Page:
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Maternal Conflict a Common Theme in This Year’s Oscar Screenplay Contenders

As pretty much anyone who has ever spent time either watching a movie or in a therapist’s office can attest, mothers aren’t always perceived in the best light.

“When I first read the screenplay, I was really struck by the complexity of the role of the mother,” says “Lady Bird’s” Laurie Metcalf. She is nominated for supporting actress Oscar for her portrayal of Marion McPherson, a Sacramento nurse trying both to understand her teenage daughter and keep their family financially stable. Metcalf says, as opposed to other scripts that cast progenitors in the “peripheral” or “only to show a slice of home life for the teenage protagonist,” she got to play someone “with her own frustrations and regrets.”

Metcalf isn’t alone. This awards season has been particularly kind to women who have played well-rounded, three-dimensional mothers.

Frances McDormand both won the Golden Globe and is nominated for the lead actress in a motion picture Oscar for playing Mildred Hayes, a woman who can no longer stand idly by as the case of her daughter’s rape and murder goes unsolved in “Three Billboards Outside Ebbing, Missouri.” She not only offers a tongue lashing to whoever she believes deserves it, but she also expresses her freedom of speech on the aforementioned highway advertisements.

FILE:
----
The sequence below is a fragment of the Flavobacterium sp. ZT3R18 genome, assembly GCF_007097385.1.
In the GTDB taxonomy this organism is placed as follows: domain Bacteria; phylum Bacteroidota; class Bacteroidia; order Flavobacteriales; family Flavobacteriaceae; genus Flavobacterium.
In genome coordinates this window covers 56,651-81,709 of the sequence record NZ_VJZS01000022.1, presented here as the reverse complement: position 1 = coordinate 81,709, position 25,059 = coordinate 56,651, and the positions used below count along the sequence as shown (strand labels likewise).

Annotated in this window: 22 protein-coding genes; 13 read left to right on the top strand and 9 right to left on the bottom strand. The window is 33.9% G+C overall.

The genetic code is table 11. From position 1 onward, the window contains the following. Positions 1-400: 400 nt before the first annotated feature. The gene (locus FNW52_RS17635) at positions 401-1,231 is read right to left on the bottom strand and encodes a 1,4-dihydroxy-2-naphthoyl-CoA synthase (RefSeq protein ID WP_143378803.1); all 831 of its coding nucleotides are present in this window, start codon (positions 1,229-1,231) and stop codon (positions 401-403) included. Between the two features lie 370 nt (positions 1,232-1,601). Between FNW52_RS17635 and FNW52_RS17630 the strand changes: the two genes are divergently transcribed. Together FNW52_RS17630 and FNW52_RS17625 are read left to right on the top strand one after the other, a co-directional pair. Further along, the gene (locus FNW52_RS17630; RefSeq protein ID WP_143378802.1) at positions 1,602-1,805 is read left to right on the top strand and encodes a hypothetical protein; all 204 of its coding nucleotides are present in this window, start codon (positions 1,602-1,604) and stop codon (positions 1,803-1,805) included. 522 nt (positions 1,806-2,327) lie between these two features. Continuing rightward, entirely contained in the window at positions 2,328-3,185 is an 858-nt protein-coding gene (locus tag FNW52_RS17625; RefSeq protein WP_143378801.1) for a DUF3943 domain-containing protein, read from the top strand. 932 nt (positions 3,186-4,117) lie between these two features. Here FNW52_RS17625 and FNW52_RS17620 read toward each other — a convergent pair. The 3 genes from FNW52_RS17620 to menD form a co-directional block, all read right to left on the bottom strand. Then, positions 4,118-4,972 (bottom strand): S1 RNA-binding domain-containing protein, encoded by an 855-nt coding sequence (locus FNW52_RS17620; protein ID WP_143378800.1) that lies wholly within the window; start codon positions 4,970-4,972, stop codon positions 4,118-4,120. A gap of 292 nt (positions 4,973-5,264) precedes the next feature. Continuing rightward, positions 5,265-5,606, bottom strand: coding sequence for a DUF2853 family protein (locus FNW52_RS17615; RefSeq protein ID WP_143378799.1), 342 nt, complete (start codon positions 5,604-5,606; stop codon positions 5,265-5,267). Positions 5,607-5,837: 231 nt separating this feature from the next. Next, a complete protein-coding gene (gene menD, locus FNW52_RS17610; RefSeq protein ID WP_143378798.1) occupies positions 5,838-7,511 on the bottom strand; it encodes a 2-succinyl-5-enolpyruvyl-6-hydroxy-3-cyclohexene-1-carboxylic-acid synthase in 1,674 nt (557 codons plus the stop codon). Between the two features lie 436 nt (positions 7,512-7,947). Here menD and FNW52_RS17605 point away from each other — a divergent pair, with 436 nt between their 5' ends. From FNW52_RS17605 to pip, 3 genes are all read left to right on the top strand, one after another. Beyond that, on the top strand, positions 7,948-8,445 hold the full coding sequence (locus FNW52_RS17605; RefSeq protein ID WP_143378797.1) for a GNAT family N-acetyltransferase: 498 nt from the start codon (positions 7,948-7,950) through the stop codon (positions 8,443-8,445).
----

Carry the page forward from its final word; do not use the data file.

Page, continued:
But supporting actress Oscar nominee Mary J. Blige had a different challenge. As Florence Jackson, the matriarch of a sharecropping family in the poor and blatantly racist post-World War II South, her forlorn eyes and grimaces of ancestral trauma were often the only ways she could articulate what her character didn’t feel safe actually uttering.

“As a mom, there is no time for being the victim because your children can’t see you that way,” says Blige, who recognizes parts of the character in women like her grandmother, Catherine Miller, and mother, Cora Blige. “You want your children to see you strong so they can be happy.”

This isn’t to say that you always root for these characters. Allison Janney’s LaVona Golden in the biopic “I, Tonya” may have sucked some of us in with the veiled impression that she’s a struggling working-class waitress with a Mama Rose complex when it came to her figure-skating champ daughter (Margot Robbie’s Tonya Harding). But she lost any remnants of most viewers’ sympathy when she threw a steak knife at her child.

“For me, in trying to connect to LaVona’s motives and find some humanity in this character, I imagined that LaVona probably experienced similar abuses in her childhood,” says Janney, who won the supporting actress in a motion picture Golden Globe for the role and is nominated in the same category for the Oscars. “I also tried to rationalize, as LaVona, that being singularly focused on developing and exploiting Tonya’s God-given talent was the only way to give her daughter a better life. ”

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